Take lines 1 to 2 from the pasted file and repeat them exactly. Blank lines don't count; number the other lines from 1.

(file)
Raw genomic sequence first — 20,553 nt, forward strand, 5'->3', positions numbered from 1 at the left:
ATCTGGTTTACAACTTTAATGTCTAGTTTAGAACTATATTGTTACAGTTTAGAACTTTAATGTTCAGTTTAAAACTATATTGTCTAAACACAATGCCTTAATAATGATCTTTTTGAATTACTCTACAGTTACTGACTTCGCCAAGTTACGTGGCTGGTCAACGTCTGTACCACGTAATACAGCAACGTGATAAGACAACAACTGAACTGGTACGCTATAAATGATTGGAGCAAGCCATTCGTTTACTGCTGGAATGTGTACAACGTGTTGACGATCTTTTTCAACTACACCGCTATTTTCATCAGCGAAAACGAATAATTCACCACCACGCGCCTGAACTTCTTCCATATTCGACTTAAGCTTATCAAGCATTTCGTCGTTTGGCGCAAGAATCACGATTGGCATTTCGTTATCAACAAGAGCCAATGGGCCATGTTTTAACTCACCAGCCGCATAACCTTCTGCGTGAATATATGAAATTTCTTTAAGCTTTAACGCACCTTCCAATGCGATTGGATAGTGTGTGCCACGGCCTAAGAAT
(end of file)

Raw genomic sequence first — 20,553 nt, forward strand, 5'->3', positions numbered from 1 at the left:
ATCTGGTTTACAACTTTAATGTCTAGTTTAGAACTATATTGTTACAGTTTAGAACTTTAATGTTCAGTTTAAAACTATATTGTCTAAACACAATGCCTTAATAATGATCTTTTTGAATTACTCTACAGTTACTGACTTCGCCAAGTTACGTGGCTGGTCAACGTCTGTACCACGTAATACAGCAACGTGATAAGACAACAACTGAACTGGTACGCTATAAATGATTGGAGCAAGCCATTCGTTTACTGCTGGAATGTGTACAACGTGTTGACGATCTTTTTCAACTACACCGCTATTTTCATCAGCGAAAACGAATAATTCACCACCACGCGCCTGAACTTCTTCCATATTCGACTTAAGCTTATCAAGCATTTCGTCGTTTGGCGCAAGAATCACGATTGGCATTTCGTTATCAACAAGAGCCAATGGGCCATGTTTTAACTCACCAGCCGCATAACCTTCTGCGTGAATATATGAAATTTCTTTAAGCTTTAACGCACCTTCCAATGCGATTGGATAGTGTGTGCCACGGCCTAAGAAT